Nyabola argues that the contours of these platforms have not been adequately studied in the Global South. She writes that this is because of the ‘sociology of absence’: the idea that because the story of these platforms play out in Western media, the experience of using these platforms in Kenya is irrelevant. However, Nyabola demonstrates that this simply is not the case. Cambridge Analytica are believed to have used the 2013 Kenyan elections as a testbed for the methods they were later to deploy elsewhere. If the world had been paying attention, the current crises regarding interference in the US election and Brexit referendum might have been averted
Nyabola focuses on Twitter because she argues that it allows users to share public content and engage with each other, in comparison to Facebook where engagement is limited to a friend’s circle. Nyabola acknowledges that digital illiteracy and infrastructure barriers, such as a lack of electricity or an internet connection, nonetheless limit the number of people who are online in Kenya. She notes that in 2018 there are now one million largely English-speaking, urban Kenyan Twitter users and ten million Whatsapp users in a country of around 50 million. It would have thus been interesting to see a systematic comparison of the usage of these platforms, and their respective relationship with analogue political agendas.
Nyabola argues that the contours of these platforms have not been adequately studied in the Global South. She writes that this is because of the ‘sociology of absence’: the idea that because the story of these platforms play out in Western media, the experience of using these platforms in Kenya is irrelevant. However, Nyabola demonstrates that this simply is not the case. Cambridge Analytica are believed to have used the 2013 Kenyan elections as a testbed for the methods they were later to deploy elsewhere. If the world had been paying attention, the current crises regarding interference in the US election and Brexit referendum might have been averted.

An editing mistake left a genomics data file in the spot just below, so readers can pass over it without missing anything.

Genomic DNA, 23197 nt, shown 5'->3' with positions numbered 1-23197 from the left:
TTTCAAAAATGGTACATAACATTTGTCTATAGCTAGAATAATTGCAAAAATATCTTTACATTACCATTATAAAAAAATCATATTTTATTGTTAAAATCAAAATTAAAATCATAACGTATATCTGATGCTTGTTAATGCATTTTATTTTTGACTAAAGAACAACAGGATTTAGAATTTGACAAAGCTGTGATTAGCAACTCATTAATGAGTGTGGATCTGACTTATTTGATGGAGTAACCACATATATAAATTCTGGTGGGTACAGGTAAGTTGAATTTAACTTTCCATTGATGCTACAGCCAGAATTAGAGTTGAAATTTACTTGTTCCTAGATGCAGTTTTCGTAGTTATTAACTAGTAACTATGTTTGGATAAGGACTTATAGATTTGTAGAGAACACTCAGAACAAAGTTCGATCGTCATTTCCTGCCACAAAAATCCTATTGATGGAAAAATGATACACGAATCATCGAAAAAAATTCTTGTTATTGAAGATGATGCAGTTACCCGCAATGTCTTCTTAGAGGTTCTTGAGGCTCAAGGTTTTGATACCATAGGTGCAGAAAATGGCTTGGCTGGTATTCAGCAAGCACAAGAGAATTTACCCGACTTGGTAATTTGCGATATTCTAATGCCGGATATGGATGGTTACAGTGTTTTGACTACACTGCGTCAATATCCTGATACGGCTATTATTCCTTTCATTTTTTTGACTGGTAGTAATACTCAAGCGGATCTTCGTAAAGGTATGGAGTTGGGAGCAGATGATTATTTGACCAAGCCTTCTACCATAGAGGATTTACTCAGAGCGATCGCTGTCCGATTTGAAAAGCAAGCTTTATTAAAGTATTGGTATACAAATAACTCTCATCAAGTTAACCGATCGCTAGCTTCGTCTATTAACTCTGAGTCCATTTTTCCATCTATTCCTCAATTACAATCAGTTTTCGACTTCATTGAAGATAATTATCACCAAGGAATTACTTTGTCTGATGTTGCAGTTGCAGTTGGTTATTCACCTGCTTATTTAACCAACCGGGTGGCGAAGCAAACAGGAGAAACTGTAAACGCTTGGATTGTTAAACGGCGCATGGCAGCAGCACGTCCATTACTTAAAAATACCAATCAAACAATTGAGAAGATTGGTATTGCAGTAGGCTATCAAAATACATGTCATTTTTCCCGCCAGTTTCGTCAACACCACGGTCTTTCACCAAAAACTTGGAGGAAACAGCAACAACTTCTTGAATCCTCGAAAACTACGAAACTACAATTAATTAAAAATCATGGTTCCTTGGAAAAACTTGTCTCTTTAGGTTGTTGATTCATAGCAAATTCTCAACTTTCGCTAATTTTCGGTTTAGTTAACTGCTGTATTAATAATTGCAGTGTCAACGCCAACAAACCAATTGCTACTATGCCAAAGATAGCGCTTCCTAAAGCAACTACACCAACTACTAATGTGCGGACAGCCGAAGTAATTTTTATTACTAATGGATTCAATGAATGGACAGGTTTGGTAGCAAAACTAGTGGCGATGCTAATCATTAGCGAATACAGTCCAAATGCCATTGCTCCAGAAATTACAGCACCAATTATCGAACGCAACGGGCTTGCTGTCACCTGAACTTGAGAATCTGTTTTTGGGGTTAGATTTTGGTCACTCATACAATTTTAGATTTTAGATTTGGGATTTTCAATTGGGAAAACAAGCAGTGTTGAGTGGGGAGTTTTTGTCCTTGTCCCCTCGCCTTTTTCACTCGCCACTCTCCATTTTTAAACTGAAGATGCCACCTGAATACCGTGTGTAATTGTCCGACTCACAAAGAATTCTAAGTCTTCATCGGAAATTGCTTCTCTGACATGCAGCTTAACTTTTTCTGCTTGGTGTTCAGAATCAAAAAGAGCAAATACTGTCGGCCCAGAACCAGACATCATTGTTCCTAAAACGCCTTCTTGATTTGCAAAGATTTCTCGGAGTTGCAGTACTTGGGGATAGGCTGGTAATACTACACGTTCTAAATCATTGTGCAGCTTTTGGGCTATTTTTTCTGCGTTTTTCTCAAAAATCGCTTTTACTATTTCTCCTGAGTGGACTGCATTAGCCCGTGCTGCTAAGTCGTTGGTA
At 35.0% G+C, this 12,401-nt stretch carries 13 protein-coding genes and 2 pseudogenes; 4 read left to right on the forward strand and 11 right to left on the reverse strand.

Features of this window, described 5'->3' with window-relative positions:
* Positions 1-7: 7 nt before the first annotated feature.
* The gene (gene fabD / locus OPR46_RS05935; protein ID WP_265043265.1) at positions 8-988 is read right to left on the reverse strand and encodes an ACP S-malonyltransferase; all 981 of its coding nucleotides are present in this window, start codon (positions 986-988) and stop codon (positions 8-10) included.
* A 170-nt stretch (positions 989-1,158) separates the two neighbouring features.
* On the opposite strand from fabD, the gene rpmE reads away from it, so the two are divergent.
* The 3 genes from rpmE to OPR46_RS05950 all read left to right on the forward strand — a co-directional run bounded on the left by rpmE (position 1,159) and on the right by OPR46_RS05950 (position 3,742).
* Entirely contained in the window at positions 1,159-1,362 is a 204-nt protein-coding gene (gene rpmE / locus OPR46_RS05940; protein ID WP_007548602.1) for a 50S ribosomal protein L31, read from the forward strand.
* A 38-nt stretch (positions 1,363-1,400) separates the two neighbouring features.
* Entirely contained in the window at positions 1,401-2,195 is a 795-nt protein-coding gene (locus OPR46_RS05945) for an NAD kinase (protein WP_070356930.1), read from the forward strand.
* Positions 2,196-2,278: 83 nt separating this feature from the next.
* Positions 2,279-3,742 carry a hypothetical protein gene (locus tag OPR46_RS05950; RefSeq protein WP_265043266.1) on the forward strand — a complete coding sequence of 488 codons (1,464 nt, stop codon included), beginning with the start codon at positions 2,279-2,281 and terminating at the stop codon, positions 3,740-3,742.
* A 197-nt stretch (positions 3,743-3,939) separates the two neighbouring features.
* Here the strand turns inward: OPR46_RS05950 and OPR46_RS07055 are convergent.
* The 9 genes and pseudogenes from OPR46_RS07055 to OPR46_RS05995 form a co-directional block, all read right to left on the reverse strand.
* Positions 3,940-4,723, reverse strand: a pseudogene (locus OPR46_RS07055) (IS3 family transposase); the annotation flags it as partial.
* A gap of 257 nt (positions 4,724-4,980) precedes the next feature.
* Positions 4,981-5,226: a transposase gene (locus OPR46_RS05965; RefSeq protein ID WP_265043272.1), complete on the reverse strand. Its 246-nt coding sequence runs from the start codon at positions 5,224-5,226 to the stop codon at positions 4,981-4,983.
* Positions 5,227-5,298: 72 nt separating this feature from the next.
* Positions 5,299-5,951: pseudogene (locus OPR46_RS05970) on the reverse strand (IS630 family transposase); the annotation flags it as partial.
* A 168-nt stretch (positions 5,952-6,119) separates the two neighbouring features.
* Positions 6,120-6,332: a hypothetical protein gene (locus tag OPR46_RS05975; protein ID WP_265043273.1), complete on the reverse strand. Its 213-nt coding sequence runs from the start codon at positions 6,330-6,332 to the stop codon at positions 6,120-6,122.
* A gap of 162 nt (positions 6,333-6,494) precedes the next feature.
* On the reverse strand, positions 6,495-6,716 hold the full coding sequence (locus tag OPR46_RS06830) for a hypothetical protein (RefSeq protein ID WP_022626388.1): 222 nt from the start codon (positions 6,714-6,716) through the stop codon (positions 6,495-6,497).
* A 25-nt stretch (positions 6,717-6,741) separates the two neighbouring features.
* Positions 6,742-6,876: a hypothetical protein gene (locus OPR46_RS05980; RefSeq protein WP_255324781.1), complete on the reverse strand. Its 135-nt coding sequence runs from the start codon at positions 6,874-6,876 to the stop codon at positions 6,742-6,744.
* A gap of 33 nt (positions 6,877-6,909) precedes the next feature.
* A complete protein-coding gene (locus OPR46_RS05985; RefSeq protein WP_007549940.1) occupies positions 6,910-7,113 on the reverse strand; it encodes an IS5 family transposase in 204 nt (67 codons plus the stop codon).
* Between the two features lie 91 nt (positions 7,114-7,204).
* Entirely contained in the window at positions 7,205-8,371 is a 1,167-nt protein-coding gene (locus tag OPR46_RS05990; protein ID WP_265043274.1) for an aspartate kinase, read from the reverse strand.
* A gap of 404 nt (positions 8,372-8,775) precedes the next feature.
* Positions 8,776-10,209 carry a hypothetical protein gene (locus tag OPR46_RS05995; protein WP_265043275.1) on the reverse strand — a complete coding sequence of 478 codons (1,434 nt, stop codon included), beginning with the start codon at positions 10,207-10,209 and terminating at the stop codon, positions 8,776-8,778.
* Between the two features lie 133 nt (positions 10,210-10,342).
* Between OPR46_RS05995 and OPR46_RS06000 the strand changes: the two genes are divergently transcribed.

Despite the Kenya Integrated Election Management System (KIEMS) that was put in place to prevent the manipulation of election results, the massive irregularities that took place resulted in the Supreme Court annulling the election results. Nyabola provides a detailed description of how KOT galvanised itself to take photos of results at polling stations to compare with the broadcast results, and played a key role in holding the process accountable in the public sphere. Through this example, she shows that no amount of technology can ever replace the intentions of the state.
What this book makes clear is that Kenyans are determined to reclaim the agency to shape their own stories. Nyabola has beautifully told the story of how they have done this so far via digital platforms.